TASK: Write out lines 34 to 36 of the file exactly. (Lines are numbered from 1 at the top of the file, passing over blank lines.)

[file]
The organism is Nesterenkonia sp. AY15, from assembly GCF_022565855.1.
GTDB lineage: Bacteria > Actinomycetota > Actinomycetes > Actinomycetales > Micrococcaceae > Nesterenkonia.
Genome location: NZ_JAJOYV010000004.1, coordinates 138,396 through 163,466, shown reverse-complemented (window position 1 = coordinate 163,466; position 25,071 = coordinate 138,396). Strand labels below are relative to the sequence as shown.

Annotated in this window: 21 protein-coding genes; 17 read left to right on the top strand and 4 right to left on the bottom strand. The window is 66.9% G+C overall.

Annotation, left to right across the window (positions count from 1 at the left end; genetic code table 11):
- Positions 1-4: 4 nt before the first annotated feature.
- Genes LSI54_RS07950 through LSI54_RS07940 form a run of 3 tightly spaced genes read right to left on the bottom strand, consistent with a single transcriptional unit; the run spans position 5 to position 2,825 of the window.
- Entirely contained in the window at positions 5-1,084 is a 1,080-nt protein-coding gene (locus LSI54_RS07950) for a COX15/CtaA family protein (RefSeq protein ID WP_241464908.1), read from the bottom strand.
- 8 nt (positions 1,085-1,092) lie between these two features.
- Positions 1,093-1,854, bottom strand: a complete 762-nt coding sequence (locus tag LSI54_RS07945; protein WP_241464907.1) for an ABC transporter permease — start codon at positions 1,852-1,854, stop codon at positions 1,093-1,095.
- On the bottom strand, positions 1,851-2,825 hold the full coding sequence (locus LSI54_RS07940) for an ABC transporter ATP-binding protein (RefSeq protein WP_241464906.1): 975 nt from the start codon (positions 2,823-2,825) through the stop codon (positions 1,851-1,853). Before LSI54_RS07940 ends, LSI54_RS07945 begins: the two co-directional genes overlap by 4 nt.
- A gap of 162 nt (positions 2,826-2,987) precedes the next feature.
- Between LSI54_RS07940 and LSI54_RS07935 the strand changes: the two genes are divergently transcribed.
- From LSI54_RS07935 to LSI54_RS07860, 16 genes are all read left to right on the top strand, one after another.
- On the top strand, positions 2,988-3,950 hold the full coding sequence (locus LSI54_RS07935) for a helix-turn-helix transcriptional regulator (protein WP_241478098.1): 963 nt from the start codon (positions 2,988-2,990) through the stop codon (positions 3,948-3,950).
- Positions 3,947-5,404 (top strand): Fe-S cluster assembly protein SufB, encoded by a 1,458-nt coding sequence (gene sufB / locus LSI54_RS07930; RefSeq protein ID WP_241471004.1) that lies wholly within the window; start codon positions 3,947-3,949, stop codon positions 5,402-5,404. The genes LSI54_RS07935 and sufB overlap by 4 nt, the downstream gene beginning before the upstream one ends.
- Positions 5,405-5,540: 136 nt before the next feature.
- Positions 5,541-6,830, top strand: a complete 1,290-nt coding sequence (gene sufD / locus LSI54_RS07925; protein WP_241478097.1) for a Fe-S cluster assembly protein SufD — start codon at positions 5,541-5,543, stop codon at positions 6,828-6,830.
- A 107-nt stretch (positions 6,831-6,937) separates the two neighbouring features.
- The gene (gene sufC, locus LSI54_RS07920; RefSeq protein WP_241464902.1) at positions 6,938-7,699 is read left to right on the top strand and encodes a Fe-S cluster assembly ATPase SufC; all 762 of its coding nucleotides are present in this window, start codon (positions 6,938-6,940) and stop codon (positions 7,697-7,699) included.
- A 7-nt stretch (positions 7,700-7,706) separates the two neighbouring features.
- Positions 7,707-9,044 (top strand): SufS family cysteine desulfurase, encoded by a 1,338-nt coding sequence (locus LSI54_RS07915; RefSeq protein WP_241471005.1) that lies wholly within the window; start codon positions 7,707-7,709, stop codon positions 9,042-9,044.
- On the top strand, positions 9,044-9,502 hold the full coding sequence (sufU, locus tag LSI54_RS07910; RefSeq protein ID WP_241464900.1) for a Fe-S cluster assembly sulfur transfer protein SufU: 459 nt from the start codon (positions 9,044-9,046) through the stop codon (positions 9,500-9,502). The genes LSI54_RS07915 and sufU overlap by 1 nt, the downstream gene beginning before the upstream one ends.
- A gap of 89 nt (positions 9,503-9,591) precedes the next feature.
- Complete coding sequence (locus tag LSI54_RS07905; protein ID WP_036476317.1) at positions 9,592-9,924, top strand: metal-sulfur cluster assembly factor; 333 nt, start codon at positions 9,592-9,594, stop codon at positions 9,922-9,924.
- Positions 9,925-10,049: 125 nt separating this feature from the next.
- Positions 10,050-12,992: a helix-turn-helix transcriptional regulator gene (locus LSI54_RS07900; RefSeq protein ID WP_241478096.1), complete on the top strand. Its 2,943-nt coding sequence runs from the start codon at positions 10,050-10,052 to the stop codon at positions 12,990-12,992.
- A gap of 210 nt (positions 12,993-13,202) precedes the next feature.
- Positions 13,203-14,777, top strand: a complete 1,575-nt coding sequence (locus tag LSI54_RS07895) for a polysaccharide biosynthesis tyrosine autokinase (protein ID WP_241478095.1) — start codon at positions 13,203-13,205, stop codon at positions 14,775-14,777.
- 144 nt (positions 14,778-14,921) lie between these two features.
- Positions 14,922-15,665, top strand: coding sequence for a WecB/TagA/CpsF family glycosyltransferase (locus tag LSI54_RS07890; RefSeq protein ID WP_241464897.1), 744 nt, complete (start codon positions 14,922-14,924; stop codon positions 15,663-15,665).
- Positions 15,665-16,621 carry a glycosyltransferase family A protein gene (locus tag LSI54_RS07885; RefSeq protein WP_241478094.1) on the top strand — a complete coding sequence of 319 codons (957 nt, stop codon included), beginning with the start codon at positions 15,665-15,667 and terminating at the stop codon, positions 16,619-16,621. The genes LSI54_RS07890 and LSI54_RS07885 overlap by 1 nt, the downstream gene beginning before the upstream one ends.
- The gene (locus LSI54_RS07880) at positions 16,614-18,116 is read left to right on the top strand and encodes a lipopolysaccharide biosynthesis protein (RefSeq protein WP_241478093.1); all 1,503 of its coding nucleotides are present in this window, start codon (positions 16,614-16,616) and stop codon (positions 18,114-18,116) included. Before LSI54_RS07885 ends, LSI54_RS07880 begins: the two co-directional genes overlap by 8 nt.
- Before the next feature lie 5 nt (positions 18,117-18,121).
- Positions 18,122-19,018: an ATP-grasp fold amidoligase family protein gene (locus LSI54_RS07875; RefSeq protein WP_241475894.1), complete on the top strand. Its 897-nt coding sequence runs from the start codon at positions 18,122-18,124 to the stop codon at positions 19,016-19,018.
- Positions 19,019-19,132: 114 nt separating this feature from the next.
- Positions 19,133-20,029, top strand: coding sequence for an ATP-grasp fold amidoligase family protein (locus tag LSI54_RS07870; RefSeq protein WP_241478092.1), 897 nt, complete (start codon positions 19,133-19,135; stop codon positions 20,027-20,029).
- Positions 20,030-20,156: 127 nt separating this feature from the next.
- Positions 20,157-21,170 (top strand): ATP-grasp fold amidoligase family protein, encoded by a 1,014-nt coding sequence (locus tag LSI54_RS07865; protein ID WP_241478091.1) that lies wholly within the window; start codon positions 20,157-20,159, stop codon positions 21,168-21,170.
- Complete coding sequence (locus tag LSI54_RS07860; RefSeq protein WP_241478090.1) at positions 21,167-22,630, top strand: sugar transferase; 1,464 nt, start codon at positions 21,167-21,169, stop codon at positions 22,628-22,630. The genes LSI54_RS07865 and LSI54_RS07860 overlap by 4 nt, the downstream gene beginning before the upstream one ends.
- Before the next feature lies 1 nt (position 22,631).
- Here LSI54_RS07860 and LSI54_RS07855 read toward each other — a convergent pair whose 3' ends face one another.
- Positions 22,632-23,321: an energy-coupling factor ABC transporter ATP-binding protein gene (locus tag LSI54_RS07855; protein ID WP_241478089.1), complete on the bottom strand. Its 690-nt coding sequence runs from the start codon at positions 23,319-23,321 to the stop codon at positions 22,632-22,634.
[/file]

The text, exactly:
- Before the next feature lie 5 nt (positions 18,117-18,121).
- Positions 18,122-19,018: an ATP-grasp fold amidoligase family protein gene (locus LSI54_RS07875; RefSeq protein WP_241475894.1), complete on the top strand. Its 897-nt coding sequence runs from the start codon at positions 18,122-18,124 to the stop codon at positions 19,016-19,018.
- Positions 19,019-19,132: 114 nt separating this feature from the next.